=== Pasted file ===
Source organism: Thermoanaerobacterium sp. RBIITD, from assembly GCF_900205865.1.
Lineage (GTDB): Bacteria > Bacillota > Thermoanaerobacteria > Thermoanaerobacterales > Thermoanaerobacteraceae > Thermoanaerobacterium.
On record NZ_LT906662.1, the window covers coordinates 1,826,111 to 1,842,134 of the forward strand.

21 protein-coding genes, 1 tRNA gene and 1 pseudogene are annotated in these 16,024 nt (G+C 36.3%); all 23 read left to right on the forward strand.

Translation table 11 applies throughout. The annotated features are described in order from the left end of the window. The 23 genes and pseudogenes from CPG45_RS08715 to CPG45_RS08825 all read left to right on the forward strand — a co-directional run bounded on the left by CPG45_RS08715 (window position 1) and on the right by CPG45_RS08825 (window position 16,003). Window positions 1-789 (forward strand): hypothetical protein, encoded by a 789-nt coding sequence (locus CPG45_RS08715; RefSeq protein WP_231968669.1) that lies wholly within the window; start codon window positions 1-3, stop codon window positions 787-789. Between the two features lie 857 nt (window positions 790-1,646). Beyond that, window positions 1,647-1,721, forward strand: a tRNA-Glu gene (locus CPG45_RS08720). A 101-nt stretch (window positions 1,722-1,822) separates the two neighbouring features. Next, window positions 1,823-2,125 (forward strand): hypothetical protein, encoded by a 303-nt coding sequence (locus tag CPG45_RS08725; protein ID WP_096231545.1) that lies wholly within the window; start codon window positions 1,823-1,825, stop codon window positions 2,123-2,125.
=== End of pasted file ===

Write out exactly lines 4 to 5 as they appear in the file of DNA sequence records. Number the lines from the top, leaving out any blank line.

21 protein-coding genes, 1 tRNA gene and 1 pseudogene are annotated in these 16,024 nt (G+C 36.3%); all 23 read left to right on the forward strand.

Translation table 11 applies throughout. The annotated features are described in order from the left end of the window. The 23 genes and pseudogenes from CPG45_RS08715 to CPG45_RS08825 all read left to right on the forward strand — a co-directional run bounded on the left by CPG45_RS08715 (window position 1) and on the right by CPG45_RS08825 (window position 16,003). Window positions 1-789 (forward strand): hypothetical protein, encoded by a 789-nt coding sequence (locus CPG45_RS08715; RefSeq protein WP_231968669.1) that lies wholly within the window; start codon window positions 1-3, stop codon window positions 787-789. Between the two features lie 857 nt (window positions 790-1,646). Beyond that, window positions 1,647-1,721, forward strand: a tRNA-Glu gene (locus CPG45_RS08720). A 101-nt stretch (window positions 1,722-1,822) separates the two neighbouring features. Next, window positions 1,823-2,125 (forward strand): hypothetical protein, encoded by a 303-nt coding sequence (locus tag CPG45_RS08725; protein ID WP_096231545.1) that lies wholly within the window; start codon window positions 1,823-1,825, stop codon window positions 2,123-2,125.